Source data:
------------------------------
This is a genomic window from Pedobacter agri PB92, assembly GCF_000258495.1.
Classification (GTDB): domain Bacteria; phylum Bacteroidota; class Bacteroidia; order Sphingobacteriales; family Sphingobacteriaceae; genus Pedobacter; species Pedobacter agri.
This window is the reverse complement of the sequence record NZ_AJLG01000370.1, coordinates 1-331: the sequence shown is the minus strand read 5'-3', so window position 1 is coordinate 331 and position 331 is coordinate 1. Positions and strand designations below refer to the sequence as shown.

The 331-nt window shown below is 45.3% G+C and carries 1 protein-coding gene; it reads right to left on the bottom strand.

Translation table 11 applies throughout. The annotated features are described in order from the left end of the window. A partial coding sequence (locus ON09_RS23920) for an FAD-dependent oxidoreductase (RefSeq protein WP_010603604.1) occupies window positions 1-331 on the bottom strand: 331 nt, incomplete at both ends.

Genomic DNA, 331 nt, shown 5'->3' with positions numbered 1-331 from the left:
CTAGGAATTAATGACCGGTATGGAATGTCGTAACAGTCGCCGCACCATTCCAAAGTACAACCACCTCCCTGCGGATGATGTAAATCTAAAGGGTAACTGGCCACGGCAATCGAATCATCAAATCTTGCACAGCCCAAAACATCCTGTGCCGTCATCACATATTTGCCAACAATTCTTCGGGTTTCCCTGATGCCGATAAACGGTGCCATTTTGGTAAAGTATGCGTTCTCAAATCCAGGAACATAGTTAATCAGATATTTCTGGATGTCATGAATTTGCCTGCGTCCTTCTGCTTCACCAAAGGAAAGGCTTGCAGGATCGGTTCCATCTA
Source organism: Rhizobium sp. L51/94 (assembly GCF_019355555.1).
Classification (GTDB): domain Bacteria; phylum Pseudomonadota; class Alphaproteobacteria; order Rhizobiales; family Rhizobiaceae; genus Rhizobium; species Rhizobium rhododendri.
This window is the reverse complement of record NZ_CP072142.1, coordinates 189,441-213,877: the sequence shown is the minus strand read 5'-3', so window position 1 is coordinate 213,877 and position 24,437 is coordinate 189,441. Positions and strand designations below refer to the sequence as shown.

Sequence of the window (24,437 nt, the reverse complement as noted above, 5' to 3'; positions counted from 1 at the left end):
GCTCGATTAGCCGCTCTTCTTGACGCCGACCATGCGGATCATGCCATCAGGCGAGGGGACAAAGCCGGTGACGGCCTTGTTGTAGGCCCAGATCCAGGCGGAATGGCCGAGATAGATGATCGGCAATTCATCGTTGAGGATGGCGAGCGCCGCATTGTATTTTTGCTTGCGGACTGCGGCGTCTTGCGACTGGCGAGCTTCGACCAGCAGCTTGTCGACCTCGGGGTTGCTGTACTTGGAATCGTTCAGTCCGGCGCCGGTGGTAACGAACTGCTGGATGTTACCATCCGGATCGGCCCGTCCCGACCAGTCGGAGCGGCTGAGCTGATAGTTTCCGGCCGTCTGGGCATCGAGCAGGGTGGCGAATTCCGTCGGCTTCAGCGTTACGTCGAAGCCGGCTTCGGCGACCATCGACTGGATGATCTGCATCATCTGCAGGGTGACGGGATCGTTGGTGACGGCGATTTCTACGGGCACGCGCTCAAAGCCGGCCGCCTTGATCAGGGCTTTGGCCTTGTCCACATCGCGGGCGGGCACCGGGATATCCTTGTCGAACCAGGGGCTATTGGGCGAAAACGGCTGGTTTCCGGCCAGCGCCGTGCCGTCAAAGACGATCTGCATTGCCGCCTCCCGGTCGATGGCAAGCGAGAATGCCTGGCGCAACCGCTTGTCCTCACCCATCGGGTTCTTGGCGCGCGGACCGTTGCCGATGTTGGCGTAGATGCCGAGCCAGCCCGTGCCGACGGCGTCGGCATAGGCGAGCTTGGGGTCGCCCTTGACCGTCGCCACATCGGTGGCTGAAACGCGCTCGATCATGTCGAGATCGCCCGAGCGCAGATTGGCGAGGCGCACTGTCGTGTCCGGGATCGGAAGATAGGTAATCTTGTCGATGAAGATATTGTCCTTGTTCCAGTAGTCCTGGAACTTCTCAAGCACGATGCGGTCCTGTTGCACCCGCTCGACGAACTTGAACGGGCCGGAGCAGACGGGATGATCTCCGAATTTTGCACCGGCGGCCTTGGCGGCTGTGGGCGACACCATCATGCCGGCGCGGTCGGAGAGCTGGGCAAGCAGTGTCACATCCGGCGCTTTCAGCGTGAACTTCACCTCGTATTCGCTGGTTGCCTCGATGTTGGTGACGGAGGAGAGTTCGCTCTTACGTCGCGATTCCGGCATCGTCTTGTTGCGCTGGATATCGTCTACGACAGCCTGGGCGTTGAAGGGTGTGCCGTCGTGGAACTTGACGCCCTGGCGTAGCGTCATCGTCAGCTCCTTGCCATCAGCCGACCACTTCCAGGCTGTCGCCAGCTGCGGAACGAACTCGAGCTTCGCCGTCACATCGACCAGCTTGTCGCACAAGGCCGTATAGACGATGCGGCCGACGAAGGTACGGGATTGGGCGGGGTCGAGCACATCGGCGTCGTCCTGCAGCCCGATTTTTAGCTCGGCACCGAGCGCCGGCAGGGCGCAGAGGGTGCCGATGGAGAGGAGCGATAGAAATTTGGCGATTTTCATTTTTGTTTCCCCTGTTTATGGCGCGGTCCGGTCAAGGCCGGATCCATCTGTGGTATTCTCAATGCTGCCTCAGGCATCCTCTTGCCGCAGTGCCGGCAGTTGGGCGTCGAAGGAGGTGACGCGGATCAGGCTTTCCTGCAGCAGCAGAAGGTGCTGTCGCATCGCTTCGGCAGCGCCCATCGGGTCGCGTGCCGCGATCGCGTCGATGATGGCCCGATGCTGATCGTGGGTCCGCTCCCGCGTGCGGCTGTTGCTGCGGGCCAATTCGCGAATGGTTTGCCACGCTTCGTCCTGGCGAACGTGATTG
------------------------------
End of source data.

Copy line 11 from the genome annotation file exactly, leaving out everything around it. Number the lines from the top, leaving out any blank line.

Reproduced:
Sequence of the window (24,437 nt, the reverse complement as noted above, 5' to 3'; positions counted from 1 at the left end):